Actually, the Rambam himself implies in many places that he agrees with the approach to Hashgacha Pratis that was later articulated by the Baal Shem Tov. He says in Hilchos Teshuva 6:2 , "בזמן שאדם אחד, או אנשי מדינה חוטאים, ועושה החוטא חטא שעשה מדעתו וברצונו, כמו שהודענו--ראוי להיפרע ממנו; והקדוש ברוך הוא יודע היאך ייפרע." "When one person or the people of a nation sin, the sinner sins of his own will, and as I have said, it is appropriate for him to be punished. And Hashem knows how to punish [him]." The Rambam here is speaking of sinners, both Jews and non-Jews. He does not limit the scope of his statement to intellectually accomplished Jews or even Jews in general. He says that Hashem is mashgiach over them (supervises them) both in the fact of the punishment and in the specific method of punishment that is appropriate to each individual. This would clearly fall outside the scope of the superficial meaning of what he said in Moreh Nevuchim.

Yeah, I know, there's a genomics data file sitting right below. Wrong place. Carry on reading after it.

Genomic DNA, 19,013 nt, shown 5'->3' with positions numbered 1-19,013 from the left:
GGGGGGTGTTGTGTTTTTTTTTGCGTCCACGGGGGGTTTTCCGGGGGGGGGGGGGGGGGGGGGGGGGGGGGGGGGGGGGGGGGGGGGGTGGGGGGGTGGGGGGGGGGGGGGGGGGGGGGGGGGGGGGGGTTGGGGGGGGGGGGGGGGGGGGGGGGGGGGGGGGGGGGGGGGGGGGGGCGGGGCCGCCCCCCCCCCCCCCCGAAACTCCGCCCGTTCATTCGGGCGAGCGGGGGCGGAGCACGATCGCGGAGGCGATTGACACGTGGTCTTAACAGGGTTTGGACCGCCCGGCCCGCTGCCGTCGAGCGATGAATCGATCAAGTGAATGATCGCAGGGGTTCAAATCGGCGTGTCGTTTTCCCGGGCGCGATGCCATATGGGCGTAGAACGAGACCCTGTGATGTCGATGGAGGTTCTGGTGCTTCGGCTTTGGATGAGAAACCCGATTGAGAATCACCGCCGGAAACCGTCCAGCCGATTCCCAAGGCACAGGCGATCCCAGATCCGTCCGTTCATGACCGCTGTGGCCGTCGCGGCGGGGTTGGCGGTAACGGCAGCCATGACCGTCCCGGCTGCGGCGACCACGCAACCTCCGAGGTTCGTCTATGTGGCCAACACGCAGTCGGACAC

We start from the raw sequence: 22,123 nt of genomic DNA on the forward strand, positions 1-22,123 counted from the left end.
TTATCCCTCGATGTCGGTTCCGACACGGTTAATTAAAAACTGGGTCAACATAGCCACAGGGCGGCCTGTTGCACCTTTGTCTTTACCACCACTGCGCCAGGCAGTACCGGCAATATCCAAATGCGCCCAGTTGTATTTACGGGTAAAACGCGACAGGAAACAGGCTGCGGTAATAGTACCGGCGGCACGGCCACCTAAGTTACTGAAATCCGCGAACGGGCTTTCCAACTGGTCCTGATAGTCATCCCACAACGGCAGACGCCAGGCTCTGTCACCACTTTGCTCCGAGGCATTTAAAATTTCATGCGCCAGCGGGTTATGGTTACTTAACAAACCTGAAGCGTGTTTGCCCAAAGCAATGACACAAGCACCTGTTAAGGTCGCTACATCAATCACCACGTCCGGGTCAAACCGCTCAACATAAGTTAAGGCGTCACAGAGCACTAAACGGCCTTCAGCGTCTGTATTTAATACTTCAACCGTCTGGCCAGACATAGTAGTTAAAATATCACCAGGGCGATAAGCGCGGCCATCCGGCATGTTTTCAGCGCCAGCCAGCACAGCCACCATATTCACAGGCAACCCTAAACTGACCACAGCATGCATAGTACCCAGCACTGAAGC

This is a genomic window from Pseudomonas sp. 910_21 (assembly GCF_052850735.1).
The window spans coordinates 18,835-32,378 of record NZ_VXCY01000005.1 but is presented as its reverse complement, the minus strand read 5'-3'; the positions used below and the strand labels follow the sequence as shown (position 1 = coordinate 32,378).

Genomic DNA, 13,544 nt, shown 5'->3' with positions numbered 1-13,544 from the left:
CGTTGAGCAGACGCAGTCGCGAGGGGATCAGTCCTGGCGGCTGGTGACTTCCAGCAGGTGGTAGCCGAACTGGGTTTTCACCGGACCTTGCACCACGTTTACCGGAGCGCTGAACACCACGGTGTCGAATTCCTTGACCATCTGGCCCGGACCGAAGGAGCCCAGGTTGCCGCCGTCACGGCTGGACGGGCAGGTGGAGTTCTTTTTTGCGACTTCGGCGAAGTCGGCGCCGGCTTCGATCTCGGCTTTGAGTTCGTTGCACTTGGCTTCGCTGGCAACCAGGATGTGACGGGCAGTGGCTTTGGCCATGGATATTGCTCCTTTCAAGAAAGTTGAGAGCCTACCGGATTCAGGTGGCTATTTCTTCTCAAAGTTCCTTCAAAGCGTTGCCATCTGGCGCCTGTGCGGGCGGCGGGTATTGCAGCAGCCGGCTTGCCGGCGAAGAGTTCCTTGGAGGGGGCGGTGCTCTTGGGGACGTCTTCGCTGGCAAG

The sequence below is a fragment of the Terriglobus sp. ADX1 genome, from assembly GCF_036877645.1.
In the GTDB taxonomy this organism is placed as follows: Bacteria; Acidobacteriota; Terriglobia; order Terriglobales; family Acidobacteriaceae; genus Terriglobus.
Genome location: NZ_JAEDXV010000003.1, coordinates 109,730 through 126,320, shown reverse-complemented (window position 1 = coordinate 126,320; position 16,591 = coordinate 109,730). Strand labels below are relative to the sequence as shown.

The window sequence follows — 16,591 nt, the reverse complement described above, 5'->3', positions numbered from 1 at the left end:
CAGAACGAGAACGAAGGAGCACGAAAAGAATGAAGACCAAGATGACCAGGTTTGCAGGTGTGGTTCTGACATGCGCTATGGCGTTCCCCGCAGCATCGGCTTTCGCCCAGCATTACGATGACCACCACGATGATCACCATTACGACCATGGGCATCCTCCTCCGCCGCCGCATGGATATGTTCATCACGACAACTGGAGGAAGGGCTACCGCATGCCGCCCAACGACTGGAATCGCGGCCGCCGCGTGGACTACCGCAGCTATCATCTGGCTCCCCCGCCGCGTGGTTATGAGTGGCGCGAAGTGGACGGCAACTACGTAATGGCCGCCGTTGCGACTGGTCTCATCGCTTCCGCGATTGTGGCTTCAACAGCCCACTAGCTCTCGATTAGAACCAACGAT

The Rambam also says in Hilchos Teshuva 6:5 that "לפי שחטא מעצמו תחילה והרע לישראל ... נתן הדין למנוע ממנו התשובה." "Since [Par'oh] sinned on his own first and harmed the Jewish people... Hashem judged him by withholding Teshuva from him." You see from this also that even Par'oh, who is certainly not the kind of elevated person being referred to in Moreh Nevuchim, has hashgacha pratis that defines what happens to him in this world according to the Rambam, and he isn't merely subject to some automatic and mechanistic system of natural law. (While the Rambam in M.N. merely asserts a greater level of "Hashgacha Pratis" over elevated people, he does not differentiate here between how this principal would apply to Paroh vs. a regular gentile vs. a Jew.)
Actually, Rambam himself openly states that Hashgacha Pratis (Divine Providence) applies to every detail of creation! In laying out the contradiction between Divine knowledge and the existance of free will, the Rambam says " דע שהכול בחפצו ייעשה, ואף על פי שמעשינו מסורין לנו." "You should know that everything is done according to [Hashem's] will, and nevertheless our actions are in our hands." (Rambam Hilchos Teshuva 5:7) The Rambam identifies the source of the apparant Knowledge/Choice contradiction in terms of nothing happening except through His will one one hand, and our free choice on the other hand.